C-BOG Commentary: Vindicaton and Anger

“I fear all we have done is to awaken a sleeping giant and fill him with a terrible resolve.”
​– Japanese Admiral Isoroku ​Yamamoto on the Pearl Harbor ​bombing, 1941

Quandre Diggs. (Will Gallagher/IT)
Quandre Diggs. (Will Gallagher/IT)

The flurry of emotions I felt Saturday night washed over me like rape allegations coming at Bill Cosby on Twitter. The first ones were self-effacingly sort of expected, then they kept coming and coming and coming until I thought they would never stop and I could no longer deal with their volume, frequency or level of intensity. Joy. Elation. Nervousness. Excitement. Hope. Frustration. Vindication. Sweet, sweet vindication.

And, strangely, anger. By the end of the game, I was not just annoyed; I was pissed. Genuinely, fist-clenchingly furious. I wasn’t mad over the outcome of the game (the Horns’ first home win over a ranked team since the Taft Administration) or even our miserly offensive output in the second half (with a huge lead and a mistake-prone quarterback, we’re naturally going to go conservative), but I found myself angry about … possibilities.

Where the hell has this defense been since 2005? We had the players to line up and hit people like this, but instead we stood on a table in the high school cafeteria and did the Manny while our classmates choreographed to the “Grease” soundtrack?

Watch the Tech game again. Why do you think they dropped so many passes? Sweaty palms? The side effects of venereal disease? Red Raiders’ (going by jersey color only) receivers were afraid – genuinely terrified – about being blown up by a linebacker corps and defensive secondary that was no longer grabbing jerseys but was hitting with ferocity and impunity. After Quandre Diggs laid out backup Tech quarterback Patrick Mahomes, we quickly went from Deion Sanders to Rod Woodson. And the other team immediately took notice.

Saturday night, West Virginia receivers were running out of bounds, sliding, and covering up in anticipation of being on the business end of Duke Thomas or Mykkele Thompson. The Mountaineers didn’t appear terrified like Tech the week before, but they were definitely cautious – and had their fair share of drops as well.

Then the anger returns. Why did we have to wait so long? Why couldn’t Mack Brown hire a real defensive coordinator? Why couldn’t we coach the players we had? Why has Jordan Hicks made more progress as a linebacker in three games this year than his previous three seasons combined?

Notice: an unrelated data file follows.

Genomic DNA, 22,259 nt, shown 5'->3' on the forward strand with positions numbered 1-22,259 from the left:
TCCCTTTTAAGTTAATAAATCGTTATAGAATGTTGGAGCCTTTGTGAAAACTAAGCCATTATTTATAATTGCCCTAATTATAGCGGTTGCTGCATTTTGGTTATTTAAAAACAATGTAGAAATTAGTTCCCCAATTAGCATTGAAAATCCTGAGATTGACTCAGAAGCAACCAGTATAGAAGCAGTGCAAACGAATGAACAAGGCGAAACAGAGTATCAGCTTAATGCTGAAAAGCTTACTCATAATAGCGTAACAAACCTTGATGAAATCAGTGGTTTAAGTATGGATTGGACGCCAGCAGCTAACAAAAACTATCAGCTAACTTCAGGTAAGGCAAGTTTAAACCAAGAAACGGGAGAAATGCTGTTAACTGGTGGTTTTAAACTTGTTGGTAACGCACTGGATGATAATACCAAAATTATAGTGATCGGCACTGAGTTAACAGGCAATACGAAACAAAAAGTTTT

It’s like I spent hours and hours at work on a project, miserably wrestling with new software, only to be told by the part-time, zit-faced, voice-changing intern that there’s a tab that does what I’d been trying to do for days with the click of a mouse.

What the hell, man? I’ve been on my hands and knees, lapping from the dogs’ water bowl when I could have had a V-8? I’ve been crawling, unsuccessfully begging Rosie O’Donnell to let me kiss the back of her hand when Ann Hathaway sat in the next room with a bottle of Dom, a slinky, black cocktail dress, Al Green on the stereo and a sign around her neck that said, “Come get me, Sailor”?

At any rate, I’m extremely proud of our team and Coach Strong and his staff. The West Virginia game was a huge win in terms of momentum, recruiting, and player development. Yeah, it would have been nice if Baylor and A&M had lost, but at some point you have to stop worrying about what the other guy doesn’t have and focus on what you do have.

Which is a well-coached, intense bunch of enforcers on defense. A reborn Cedric Reed with a chip on his shoulder and the taste of blood in the water. A man-child in defensive lineman Malcom Brown who is re-upping his draft status with every beaten double-team. A developing defensive two-deep that will soon be impervious to fatigue or injury. Two different goal line stands, one when the game was on the line, but the second, just as intense, just as cathartic, just as important to our coaches and, significantly, to our players, over a meaningless potential score at the end of the game.

Fantastic game, Coach. Congratulations on waking the sleeping giant. The numbness in our extremities is not a stroke or debilitating nerve disease; we just slept on them wrong. At first our hands will tingle as the blood flow starts again, then we’ll be able to make a fist, then … God help those poor receivers on crossing patterns.

And it only took nine years.

Hook ‘em.

A 1986 graduate of the University of Texas, Jeff Conner has held many jobs in his life: husband, brother, uncle, son, oil field roustabout, short-order cook, sandblaster, irrigation pipe mover, musician, retail assistant manager, attorney-at-law, public school teacher, preacher, cartoonist and writer. While he does have a hot, young wife, Conner is neither as clever nor as good-looking as he believes himself to be. Jeff is currently teaching 8th grade math and Pre-A.P. algebra in Taylor, Texas, home of the Fighting Ducks. Conner’s regularly submitted commentary appears in and Inside Texas Magazine. The opinions presented do not necessarily reflect the views of the Inside Texas editorial staff.